[CLICK HERE to see the 2d Cellular Automata project in the Labs]
Being over twenty years into my career, and having a little downtime, coupled with the back-to-school energy of September, I have been having the time of my life revisiting old visual and math experiments from the early 2000s. This is one of my favorite – a tool/toy for visualizing 2D cellular automata as described by Stephen Wolfram in his book A New Kind of Science.
I put this together in my spare moments on Codepen.io. You can see the pen with fully-editable code here.
Click here to see Langton’s Ant in the Labs.
The above screenshot is taken at just over 10,000 iterations into the animation. Langton’s Ant will, if undisturbed, create a “highway” which will proceed off into infinity unless the world it is crawling wraps at the edges, as this one does.
If you have seen one Langton’s Ant animation you have probably seen them all, though in this one I added a heat map which shows the number of times the Ant has visited each cell. It will take a while to begin to see different colors, and everything will look blue for quite some time. The above screenshot of the heat map was taken at approximately 100,000 iterations.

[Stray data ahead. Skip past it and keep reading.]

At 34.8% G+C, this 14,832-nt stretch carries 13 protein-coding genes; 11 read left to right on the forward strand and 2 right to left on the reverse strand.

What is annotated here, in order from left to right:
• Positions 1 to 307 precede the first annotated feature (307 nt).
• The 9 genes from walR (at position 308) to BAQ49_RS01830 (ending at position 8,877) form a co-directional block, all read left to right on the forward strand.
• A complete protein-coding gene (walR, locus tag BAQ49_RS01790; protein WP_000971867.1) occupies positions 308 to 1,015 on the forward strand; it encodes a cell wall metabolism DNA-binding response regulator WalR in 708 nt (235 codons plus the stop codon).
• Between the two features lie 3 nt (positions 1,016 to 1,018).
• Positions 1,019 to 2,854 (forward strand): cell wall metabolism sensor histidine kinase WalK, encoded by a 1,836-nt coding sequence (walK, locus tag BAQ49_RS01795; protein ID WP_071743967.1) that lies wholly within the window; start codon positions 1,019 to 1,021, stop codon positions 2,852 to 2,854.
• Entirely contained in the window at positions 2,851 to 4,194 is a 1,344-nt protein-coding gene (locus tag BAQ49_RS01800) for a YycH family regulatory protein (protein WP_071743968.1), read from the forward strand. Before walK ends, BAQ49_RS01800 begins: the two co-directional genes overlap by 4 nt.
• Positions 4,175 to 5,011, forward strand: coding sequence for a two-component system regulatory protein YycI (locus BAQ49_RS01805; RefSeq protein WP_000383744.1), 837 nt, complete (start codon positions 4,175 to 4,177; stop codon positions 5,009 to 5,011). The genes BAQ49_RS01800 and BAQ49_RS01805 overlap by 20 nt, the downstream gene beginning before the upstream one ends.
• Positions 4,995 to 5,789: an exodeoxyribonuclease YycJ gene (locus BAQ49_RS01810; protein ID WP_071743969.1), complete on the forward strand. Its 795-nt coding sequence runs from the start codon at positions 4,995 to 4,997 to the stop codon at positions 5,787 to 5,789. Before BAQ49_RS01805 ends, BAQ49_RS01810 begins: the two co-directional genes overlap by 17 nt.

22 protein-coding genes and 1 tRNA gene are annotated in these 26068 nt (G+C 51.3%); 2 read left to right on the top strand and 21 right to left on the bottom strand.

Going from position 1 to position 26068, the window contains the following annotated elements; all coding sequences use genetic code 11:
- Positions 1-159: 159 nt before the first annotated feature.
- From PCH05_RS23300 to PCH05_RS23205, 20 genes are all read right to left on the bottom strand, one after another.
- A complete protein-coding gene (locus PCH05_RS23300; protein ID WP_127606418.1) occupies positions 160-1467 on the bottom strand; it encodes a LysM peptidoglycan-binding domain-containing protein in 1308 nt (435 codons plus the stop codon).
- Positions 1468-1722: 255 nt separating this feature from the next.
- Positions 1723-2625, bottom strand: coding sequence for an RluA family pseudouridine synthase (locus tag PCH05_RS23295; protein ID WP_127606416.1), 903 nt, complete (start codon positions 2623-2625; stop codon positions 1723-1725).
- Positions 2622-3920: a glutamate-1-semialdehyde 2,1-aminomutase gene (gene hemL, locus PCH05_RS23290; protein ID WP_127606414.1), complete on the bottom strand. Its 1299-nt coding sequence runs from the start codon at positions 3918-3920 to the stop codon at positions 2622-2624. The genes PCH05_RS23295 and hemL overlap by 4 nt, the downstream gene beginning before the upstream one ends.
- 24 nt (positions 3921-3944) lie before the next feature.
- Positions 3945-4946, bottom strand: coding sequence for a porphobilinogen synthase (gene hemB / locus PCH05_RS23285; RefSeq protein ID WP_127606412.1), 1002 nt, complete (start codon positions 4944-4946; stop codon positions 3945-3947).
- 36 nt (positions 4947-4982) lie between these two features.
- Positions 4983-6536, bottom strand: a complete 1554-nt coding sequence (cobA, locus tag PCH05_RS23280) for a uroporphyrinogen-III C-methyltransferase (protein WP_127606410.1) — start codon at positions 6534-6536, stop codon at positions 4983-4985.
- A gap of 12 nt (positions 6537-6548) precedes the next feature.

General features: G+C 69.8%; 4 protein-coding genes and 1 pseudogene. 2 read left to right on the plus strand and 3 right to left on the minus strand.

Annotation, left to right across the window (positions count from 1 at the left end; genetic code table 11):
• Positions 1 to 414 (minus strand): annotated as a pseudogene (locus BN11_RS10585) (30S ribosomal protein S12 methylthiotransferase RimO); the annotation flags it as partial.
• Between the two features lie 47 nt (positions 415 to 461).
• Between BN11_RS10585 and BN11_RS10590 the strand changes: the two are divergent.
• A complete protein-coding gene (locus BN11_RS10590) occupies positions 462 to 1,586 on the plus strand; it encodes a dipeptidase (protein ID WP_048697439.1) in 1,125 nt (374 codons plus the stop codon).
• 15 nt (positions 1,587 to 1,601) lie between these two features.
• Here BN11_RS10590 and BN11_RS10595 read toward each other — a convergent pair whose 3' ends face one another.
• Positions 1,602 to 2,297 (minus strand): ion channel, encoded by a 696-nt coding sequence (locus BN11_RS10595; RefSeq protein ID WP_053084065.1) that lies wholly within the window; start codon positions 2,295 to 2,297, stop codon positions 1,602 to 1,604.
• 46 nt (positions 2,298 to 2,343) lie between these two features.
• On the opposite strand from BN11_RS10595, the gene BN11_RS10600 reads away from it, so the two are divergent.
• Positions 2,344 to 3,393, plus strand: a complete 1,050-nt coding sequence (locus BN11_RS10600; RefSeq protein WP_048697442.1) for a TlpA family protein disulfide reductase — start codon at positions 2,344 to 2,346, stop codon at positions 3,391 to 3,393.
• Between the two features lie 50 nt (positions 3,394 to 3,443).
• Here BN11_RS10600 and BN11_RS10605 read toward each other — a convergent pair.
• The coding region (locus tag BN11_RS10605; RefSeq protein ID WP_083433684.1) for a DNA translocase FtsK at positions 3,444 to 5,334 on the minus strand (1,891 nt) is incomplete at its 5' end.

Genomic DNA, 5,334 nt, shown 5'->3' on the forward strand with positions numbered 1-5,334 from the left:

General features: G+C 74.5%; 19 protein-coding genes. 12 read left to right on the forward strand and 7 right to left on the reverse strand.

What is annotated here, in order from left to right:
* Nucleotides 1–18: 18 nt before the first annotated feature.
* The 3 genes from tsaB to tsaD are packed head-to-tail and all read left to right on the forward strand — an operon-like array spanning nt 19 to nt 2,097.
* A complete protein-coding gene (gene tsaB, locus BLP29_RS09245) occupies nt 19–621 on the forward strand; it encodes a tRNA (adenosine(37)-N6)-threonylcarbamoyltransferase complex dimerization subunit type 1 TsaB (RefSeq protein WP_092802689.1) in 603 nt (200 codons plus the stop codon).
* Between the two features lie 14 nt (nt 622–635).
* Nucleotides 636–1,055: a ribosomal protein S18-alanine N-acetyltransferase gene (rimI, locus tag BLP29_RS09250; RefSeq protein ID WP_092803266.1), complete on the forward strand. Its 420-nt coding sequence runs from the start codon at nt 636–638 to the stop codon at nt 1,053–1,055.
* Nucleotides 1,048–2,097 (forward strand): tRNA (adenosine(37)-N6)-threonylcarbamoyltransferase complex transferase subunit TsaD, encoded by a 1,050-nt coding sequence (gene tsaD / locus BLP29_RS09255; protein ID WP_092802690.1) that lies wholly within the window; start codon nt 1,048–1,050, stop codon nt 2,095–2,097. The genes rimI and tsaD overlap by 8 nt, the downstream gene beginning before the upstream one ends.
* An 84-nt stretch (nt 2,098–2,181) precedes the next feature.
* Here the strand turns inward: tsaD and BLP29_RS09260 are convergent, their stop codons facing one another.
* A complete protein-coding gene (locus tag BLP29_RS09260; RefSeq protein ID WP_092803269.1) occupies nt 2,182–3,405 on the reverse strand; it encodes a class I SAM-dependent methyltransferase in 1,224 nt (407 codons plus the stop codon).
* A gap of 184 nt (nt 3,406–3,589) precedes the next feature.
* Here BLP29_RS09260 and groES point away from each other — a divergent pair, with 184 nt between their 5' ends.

Click here to access the Trigonometron.
Much to my surprise, when browsing old(!) versions of this site using the Wayback Machine, I found the source code to the Trigonometron, one of the very first experiments I posted online, back at the beginning of 2002. This predates almost all of my Flash experiments, and indeed I ported this one to Flash a few years after I built the original in Dynamic HTML.
I may do a complete update to this project, as it was built for browsers running at 800×600 resolution following an early-2000s aesthetic, which means tiny, tiny text.
You can View Source of the Trigonometron to see what coding looked like in all its glory, back in 2001 and 2002.
This is an update to a post from March 2, 2012.
Click here to access the Langton’s Ants in 3D experiment. Once there, you can right-click on the animation and select “save image as…” to take a screenshot of the Ant trail.
The original post from March 2, 2012, with code breakdown and explanation is here.
Here are a couple more screenshots from later iterations of the algorithm: